20 Apr Five Basic Laws of Human Stupidity | Part B’
The Third Basic Law assumes, although it does not state it explicitly, that human beings fall into four basic categories: the helpless, the intelligent, the bandit and the stupid.
As the Third Basic Law explicitly clarifies:
A stupid person is a person who causes losses to another person or to a group of persons while himself deriving no gain and even possibly incurring losses.
When confronted for the first time with the Third Basic Law, rational people instinctively react with feelings of skepticism and incredulity. The fact is that reasonable people have difficulty in conceiving and understanding unreasonable behaviour. But let us abandon the lofty plane of theory and let us look pragmatically at our daily life. We all recollect occasions in which a fellow took an action which resulted in his gain and our loss: we had to deal with a bandit. We also recollect cases in which a fellow took an action which resulted in his loss and our gain: we had to deal with a helpless person.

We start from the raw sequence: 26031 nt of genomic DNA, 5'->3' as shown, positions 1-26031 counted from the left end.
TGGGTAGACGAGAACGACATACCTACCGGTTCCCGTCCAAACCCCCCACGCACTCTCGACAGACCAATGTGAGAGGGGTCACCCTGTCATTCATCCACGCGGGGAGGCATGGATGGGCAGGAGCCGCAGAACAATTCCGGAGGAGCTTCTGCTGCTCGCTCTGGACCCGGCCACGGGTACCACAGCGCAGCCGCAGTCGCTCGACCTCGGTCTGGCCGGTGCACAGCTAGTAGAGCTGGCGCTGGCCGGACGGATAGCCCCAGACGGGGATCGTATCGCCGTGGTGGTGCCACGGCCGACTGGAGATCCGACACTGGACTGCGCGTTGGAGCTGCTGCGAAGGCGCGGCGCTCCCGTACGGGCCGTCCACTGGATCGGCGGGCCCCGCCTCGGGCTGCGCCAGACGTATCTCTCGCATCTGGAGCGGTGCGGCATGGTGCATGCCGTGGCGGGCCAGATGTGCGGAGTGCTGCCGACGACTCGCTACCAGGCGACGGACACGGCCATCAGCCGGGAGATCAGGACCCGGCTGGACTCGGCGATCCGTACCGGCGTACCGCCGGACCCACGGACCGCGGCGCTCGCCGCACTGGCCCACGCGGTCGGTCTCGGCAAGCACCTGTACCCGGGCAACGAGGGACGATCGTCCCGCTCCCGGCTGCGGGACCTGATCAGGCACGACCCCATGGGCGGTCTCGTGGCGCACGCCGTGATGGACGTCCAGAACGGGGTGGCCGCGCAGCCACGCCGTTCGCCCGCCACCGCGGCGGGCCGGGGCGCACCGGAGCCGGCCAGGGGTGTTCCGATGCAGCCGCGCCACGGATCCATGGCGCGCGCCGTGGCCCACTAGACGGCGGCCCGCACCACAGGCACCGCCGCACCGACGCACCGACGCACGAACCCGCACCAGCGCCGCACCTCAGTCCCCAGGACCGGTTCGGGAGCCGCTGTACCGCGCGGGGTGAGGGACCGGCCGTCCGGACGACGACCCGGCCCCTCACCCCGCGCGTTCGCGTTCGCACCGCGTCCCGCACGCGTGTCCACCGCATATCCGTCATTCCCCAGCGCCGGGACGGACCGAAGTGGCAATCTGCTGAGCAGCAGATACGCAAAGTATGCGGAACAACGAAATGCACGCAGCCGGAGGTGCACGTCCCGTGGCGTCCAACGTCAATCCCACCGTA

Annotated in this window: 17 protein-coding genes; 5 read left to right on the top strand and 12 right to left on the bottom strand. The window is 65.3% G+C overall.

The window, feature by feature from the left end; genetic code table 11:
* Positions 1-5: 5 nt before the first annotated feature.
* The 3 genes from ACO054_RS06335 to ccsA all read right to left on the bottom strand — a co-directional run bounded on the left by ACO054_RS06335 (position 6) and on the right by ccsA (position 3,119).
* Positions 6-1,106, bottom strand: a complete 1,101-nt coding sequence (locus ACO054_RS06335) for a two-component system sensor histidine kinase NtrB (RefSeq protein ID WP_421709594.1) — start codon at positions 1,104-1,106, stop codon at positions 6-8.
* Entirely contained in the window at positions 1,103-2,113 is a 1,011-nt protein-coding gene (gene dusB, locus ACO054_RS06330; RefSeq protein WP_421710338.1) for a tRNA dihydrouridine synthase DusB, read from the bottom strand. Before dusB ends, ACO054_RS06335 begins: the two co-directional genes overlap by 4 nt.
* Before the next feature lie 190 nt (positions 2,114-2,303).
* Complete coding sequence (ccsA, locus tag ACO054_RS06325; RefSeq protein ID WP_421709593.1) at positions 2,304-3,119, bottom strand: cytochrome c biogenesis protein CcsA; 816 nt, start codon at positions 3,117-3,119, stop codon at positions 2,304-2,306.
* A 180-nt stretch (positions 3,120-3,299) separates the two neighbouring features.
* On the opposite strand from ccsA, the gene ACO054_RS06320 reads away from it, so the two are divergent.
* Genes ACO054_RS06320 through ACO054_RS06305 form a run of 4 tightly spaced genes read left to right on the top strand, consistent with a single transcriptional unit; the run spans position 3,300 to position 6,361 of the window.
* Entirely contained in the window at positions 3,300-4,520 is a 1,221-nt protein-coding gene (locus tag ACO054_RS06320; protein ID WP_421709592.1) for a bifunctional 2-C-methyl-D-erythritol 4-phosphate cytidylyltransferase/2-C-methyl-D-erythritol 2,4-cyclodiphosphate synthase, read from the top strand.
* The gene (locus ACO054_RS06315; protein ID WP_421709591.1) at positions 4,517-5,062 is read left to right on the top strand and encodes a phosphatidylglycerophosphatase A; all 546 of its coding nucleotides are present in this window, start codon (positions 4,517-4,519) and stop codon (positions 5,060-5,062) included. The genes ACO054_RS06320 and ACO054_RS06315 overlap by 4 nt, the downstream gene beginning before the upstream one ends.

We can recollect cases in which a fellow took an action by which both parties gained: he was intelligent. Such cases do indeed occur. But upon thoughtful reflection you must admit that these are not the events which punctuate most frequently our daily life. Our daily life is mostly, made of cases in which we lose money and/or time and/or energy and/or appetite, cheerfulness and good health because of the improbable action of some preposterous creature who has nothing to gain and indeed gains nothing from causing us embarrassment, difficulties or harm. Nobody knows, understands or can possibly explain why that preposterous creature does what he does. In fact there is no explanation – or better there is only one explanation: the person in question is stupid.
THE BASIC LAWS OF HUMAN STUPIDITY
Carlo M. Cipolla